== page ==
ANC selected the Simpson-Ogden neighbourhood in Thunder Bay because of its declining and aging population, its high proportion of Aboriginal residents, its high unemployment and low average income, and disproportionately high rates of medical conditions such as diabetes and heart disease.
At the end of its first two years of operation, ANC in Thunder Bay secured a number of financial backers for continuing its revitalization efforts in the Simpson-Ogden neighbourhood. United Way of Thunder Bay committed to fund work in Simpson-Ogden, and both the City of Thunder Bay and the Ontario Trillium Foundation supported the ANC project.
An initial grant from the McConnell Foundation helped prepare the group to apply to McConnell’s “Building Resilient Community by Engaging Youth” initiative. If approved, $300,000 over three years will be matched by in-kind funding from community, government and nonprofit partners.
The 15-member Simpson-Ogden Neighbourhood Advisory Committee has agreed to seek incorporation under the new name “Evergreen: A United Neighbourhood.” Sub-committees have been established to:
- Manage neighbourhood cleanups
- Work on bylaw enforcement
- Install neighbourhood lighting
- Establish newsletters that deal with children’s and wellness issues
Neighbourhood cleanups have been especially successful: advance promotion resulted in most of the trash disappearing before the scheduled clean-up, and new trash cans are in place to help residents continue to keep the neighbourhood litter-free.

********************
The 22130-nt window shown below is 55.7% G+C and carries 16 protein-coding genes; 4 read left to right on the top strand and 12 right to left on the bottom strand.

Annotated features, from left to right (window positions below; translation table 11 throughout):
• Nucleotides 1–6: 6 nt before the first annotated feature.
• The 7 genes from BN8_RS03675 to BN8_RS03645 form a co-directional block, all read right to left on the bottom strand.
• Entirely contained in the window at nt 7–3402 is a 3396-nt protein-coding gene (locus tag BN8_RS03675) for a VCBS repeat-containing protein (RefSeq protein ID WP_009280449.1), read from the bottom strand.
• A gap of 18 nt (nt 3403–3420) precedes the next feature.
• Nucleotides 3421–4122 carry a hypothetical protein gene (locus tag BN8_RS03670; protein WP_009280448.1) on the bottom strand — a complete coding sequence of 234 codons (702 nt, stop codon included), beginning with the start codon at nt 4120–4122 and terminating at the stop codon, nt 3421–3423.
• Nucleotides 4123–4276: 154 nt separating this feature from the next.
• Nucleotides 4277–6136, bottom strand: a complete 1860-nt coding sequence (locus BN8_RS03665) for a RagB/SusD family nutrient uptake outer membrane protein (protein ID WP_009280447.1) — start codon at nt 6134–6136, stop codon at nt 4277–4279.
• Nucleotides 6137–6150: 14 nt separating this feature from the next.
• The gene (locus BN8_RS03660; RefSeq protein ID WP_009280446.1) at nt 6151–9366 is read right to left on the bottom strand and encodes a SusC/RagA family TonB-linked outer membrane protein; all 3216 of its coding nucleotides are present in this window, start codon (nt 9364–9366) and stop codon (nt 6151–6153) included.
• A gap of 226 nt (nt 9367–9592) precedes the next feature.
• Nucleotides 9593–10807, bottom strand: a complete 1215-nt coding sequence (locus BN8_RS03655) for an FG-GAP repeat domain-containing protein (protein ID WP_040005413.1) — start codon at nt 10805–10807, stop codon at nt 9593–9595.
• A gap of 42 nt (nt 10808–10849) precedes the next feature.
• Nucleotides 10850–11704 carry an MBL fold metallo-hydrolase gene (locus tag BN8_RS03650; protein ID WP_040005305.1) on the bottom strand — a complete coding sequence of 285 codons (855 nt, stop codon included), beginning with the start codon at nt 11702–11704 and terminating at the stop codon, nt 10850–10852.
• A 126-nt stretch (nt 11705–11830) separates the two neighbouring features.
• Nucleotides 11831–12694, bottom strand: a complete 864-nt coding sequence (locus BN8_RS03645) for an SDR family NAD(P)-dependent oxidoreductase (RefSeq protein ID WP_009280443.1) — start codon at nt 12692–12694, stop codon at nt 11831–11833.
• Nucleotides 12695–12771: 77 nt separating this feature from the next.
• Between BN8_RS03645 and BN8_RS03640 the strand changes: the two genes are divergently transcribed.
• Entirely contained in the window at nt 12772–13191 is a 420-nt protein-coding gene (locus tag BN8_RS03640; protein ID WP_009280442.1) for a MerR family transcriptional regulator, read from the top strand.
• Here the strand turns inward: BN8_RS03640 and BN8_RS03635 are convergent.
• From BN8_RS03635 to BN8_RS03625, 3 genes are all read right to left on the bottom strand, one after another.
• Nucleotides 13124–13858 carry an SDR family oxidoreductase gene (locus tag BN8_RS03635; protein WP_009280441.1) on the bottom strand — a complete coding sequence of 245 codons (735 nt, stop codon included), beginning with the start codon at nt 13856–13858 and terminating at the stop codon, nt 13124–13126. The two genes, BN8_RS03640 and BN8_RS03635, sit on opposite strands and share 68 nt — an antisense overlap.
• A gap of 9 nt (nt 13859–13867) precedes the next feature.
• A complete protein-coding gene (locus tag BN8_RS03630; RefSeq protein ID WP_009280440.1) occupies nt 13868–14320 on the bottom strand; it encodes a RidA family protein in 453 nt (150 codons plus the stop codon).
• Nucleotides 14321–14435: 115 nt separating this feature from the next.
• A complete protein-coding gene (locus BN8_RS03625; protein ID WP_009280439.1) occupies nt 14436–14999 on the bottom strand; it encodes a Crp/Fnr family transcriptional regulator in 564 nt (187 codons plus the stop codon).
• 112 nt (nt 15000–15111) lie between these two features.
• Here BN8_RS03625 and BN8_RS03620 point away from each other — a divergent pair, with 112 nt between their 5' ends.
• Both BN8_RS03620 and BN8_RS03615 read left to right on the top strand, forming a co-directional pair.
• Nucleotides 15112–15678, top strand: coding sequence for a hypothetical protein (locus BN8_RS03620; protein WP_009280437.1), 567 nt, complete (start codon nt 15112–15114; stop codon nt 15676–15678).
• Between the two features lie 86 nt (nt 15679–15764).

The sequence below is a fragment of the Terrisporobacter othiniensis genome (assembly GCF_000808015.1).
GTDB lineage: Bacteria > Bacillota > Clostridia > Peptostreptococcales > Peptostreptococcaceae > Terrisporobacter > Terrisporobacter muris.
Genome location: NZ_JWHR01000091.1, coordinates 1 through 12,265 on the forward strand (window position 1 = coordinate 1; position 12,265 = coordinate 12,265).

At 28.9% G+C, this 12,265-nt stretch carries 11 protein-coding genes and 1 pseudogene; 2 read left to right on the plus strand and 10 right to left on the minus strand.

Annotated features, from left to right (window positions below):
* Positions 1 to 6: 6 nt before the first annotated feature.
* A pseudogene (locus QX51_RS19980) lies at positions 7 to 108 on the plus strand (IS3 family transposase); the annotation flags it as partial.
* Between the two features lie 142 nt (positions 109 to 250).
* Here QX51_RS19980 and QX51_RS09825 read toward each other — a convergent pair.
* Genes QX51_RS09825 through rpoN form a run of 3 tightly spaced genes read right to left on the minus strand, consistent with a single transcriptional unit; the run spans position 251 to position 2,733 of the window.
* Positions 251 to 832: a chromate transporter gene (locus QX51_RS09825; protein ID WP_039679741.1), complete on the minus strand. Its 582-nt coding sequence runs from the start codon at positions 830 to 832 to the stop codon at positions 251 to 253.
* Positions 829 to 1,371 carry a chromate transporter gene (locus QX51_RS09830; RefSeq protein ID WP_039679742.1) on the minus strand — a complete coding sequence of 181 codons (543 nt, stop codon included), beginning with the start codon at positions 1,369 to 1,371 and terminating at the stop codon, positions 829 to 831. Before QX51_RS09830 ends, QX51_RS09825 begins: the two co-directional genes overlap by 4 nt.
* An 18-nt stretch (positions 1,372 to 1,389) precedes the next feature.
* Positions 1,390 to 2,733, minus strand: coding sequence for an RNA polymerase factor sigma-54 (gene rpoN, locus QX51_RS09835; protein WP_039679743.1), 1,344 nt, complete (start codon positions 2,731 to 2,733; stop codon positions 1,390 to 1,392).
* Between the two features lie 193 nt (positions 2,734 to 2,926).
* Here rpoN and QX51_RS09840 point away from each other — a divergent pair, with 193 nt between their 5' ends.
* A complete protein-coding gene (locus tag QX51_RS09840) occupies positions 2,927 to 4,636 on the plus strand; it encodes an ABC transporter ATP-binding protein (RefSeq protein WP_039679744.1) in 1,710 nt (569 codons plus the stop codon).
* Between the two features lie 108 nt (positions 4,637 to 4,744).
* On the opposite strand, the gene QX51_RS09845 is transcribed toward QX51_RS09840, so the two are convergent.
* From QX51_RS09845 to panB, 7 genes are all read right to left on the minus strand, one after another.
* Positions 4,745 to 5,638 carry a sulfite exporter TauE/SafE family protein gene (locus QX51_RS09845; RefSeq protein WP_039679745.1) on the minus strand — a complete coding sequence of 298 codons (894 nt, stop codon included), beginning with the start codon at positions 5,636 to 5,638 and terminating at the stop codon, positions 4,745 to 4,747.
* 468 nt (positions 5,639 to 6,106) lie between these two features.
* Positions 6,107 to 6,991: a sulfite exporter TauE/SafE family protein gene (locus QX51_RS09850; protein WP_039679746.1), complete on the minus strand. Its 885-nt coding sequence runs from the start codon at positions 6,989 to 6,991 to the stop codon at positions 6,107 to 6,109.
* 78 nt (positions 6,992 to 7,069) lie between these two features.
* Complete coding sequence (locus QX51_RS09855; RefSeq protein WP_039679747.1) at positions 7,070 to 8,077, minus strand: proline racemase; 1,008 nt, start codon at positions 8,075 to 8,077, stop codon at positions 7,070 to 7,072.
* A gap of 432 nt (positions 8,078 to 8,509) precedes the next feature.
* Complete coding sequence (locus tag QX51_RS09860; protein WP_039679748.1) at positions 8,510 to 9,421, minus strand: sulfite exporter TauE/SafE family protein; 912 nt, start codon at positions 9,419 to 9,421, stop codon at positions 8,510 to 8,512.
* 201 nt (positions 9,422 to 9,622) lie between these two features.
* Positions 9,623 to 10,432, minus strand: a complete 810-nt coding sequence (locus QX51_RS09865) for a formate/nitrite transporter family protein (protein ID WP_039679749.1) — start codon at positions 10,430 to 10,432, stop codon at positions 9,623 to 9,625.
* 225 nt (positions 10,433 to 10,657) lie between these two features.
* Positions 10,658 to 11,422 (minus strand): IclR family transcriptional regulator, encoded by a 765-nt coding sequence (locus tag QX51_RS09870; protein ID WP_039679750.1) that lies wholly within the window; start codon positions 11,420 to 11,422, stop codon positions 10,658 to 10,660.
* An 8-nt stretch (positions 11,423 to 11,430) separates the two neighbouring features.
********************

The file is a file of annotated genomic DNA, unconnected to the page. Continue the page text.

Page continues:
Eight action grant recipients were recommended and selected by neighbourhood residents. The projects ranged from art and recreational projects for youth, to environmental programs, to programs for women responding to violence and a project that created and sold greeting cards.
Cross-community exchanges have also been fruitful – Thunder Bay’s community garden project took root in a Scarborough neighbourhood, while a project initiated in Regina to clean up rundown properties is now being adapted by Thunder Bay. Renters can complain about substandard housing to a community-based, voluntary committee and receive information on how to resolve the problem and a free inspection. If necessary, the committee contacts the relevant city departments for follow up.
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Sandra Albertson, Project Manager
Action for Neighbourhood Change
500 Simpson Street
Thunder Bay, ON
Action for Neighbourhood Change was
in operation from 2005-2007. This site exists to capture and share the
learnings that emerged from this initiative, but new material is no longer
being added on a regular basis. ANC is not responsible for the content
of external links, which may change; however, if you find a broken link,
please let us know.
Simpson-Ogden was named for two citizens
who assumed civic prominence in the 1800s and is the second oldest residential
neighbourhood in Thunder Bay. Simpson Street developed as the area’s
first business district in the early 1900s and Ogden Street has been
the site of community park programs for more than 80 years. Travelling
north to south on Simpson Street provides a glimpse of the neighbourhood’s
ethnic and socio-economic diversity. The street itself is often heavy
with traffic and widens to four lanes inside the Simpson-Ogden neighbourhood.
Its commercial buildings are mostly two and three stories high, often
with apartments on the second and third floors. More...